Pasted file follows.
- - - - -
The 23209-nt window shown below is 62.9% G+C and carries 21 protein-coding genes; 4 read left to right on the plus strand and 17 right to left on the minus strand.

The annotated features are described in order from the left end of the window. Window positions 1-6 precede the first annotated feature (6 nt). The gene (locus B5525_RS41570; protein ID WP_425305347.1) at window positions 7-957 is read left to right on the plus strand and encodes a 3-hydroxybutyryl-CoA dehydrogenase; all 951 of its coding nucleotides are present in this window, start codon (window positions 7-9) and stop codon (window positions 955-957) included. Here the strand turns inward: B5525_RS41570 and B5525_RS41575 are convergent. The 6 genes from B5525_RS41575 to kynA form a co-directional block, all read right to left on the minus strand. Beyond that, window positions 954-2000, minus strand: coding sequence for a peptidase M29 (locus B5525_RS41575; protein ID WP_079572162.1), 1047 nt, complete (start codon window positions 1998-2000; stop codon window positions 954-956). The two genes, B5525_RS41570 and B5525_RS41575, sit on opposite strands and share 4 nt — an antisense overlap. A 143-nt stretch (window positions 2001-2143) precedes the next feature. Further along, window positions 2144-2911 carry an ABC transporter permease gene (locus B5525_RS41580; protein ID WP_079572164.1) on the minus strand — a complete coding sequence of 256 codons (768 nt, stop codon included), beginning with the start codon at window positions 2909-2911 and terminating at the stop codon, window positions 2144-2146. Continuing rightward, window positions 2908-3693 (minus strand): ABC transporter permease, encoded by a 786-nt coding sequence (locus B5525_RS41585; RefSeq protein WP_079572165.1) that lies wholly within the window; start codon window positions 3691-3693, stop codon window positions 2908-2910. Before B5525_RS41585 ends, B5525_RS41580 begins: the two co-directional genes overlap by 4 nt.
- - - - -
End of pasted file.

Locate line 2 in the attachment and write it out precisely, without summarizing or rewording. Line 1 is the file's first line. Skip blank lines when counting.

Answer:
The annotated features are described in order from the left end of the window. Window positions 1-6 precede the first annotated feature (6 nt). The gene (locus B5525_RS41570; protein ID WP_425305347.1) at window positions 7-957 is read left to right on the plus strand and encodes a 3-hydroxybutyryl-CoA dehydrogenase; all 951 of its coding nucleotides are present in this window, start codon (window positions 7-9) and stop codon (window positions 955-957) included. Here the strand turns inward: B5525_RS41570 and B5525_RS41575 are convergent. The 6 genes from B5525_RS41575 to kynA form a co-directional block, all read right to left on the minus strand. Beyond that, window positions 954-2000, minus strand: coding sequence for a peptidase M29 (locus B5525_RS41575; protein ID WP_079572162.1), 1047 nt, complete (start codon window positions 1998-2000; stop codon window positions 954-956). The two genes, B5525_RS41570 and B5525_RS41575, sit on opposite strands and share 4 nt — an antisense overlap. A 143-nt stretch (window positions 2001-2143) precedes the next feature. Further along, window positions 2144-2911 carry an ABC transporter permease gene (locus B5525_RS41580; protein ID WP_079572164.1) on the minus strand — a complete coding sequence of 256 codons (768 nt, stop codon included), beginning with the start codon at window positions 2909-2911 and terminating at the stop codon, window positions 2144-2146. Continuing rightward, window positions 2908-3693 (minus strand): ABC transporter permease, encoded by a 786-nt coding sequence (locus B5525_RS41585; RefSeq protein WP_079572165.1) that lies wholly within the window; start codon window positions 3691-3693, stop codon window positions 2908-2910. Before B5525_RS41585 ends, B5525_RS41580 begins: the two co-directional genes overlap by 4 nt.